Does Restricting Cell Phone Use While Driving Make for Safer Drivers?

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Does Restricting Cell Phone Use While Driving Make for Safer Drivers?

Does Restricting Cell Phone Use While Driving Make for Safer Drivers?

There is a significant push throughout the country to decrease cellphone usage while driving. This makes sense on the surface – after all, distracted driving is blamed for the significant increase not just in car accidents but in fatal accidents. However, an interesting question has arisen that brings this seemingly obvious conclusion into question.

The Questions the Study Hoped to Answer

The study, which was done by the Insurance Institute of Highway Safety (IIHS), had two questions it was trying to answer. First, whether or not a driver who stopped using their cell phone simply changed to doing something else that was distracting. Second, whether or not a driver who changed their cell phone use while driving changed how much time they spent looking away from the road while driving.

How the Study Worked

105 people volunteered for the study. The study monitored their day-to-day driving behavior for a year. It looked at how much of driving time during trips was spent on secondary tasks that involved looking away from driving, and then how that time was correlated to how much time was spent on cellphones.

The Results of the Study

The study found that the drivers studied spent 42% of their time while driving engaging in at least one secondary activity. This included:

  • 7% on cell phones
  • 5% interacting with cellphones in some other way
  • 33% with another type of secondary activity (sometimes while engaging with their cellphones)
  • 12% interacting with other people in the car
  • 6% holding an object
  • 5% talking or singing to themselves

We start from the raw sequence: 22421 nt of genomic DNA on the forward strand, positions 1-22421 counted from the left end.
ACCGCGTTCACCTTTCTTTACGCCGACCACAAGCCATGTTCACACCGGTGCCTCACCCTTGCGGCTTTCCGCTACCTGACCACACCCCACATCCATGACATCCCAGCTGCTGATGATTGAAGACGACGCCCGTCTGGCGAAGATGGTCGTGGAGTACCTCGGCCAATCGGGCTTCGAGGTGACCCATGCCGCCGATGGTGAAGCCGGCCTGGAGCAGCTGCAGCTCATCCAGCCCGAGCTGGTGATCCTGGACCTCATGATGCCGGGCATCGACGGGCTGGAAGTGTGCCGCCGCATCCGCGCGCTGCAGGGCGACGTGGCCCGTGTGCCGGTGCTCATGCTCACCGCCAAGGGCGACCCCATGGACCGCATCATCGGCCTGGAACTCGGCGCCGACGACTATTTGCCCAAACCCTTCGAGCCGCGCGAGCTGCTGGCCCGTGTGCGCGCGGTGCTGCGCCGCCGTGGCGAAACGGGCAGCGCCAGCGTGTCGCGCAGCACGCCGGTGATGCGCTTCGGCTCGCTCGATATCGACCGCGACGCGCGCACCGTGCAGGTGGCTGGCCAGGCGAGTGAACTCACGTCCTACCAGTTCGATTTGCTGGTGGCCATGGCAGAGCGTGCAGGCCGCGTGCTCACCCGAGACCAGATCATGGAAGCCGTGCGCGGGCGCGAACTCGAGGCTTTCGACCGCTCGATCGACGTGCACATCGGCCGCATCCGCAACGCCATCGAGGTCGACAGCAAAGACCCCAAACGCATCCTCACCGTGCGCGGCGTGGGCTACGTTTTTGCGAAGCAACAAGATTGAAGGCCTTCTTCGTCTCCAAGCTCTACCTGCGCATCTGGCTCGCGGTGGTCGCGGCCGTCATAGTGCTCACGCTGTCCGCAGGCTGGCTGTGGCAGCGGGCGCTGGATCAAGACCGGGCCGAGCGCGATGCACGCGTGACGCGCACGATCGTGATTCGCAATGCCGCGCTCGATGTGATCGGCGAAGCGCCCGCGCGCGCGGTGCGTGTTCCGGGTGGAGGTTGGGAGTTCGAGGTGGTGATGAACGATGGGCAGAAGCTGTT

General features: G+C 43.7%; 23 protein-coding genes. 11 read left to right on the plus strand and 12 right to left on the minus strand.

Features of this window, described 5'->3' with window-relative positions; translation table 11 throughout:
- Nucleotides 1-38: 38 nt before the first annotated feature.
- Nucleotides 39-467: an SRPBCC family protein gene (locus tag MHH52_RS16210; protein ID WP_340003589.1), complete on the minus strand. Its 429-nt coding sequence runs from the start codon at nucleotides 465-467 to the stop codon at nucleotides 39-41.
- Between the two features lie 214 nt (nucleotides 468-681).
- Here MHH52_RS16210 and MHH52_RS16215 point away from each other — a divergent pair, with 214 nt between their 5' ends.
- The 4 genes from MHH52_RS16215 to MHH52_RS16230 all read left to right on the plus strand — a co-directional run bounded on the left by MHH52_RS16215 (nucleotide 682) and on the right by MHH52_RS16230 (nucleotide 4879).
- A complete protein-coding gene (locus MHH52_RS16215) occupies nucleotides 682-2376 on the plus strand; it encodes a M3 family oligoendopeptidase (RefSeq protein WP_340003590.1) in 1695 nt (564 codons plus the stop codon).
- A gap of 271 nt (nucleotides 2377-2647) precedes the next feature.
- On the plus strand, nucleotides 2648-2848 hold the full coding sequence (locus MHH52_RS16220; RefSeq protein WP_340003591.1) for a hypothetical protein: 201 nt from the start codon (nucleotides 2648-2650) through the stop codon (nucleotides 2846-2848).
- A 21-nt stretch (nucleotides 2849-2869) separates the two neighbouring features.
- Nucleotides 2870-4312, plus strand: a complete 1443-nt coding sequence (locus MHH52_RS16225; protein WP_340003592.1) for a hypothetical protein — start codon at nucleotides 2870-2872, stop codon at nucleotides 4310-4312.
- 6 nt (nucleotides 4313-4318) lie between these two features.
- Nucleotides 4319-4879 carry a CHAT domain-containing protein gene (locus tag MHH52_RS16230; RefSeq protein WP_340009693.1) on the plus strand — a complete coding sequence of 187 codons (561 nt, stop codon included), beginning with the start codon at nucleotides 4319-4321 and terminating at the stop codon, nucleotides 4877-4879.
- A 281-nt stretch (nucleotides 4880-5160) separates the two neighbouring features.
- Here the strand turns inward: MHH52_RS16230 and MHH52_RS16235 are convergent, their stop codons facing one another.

The study also found that drivers looked forward just over 80% of the time, forward and to the right or left 5% of the time, and in a mirror 4% of the time. About 10% of their driving time was spent with their eyes off driving tasks.

Most relevant to the purpose of the study, they found that for each 1% a person reduced their time on a cellphone while driving, their secondary behavior rate went down by about 0.25%. What does this mean? It means that while people may replace phone-related distractions with other distractions, it appears that they are still less distracted, overall, than when they were using their cellphones.

What to Do if You Are Injured in a Vehicle Accident

Whether you are a perfect driver who never takes their eyes off the road, or you were recently involved in an accident in which you were partially at fault and on your phone, there may be legal options available to you. It is worth calling Law Offices of Fernando D. Vargas at 909-982-0707 to request a free legal consultation. We can help you determine what your best options are. Call now and we look forward to helping you through this difficult time.


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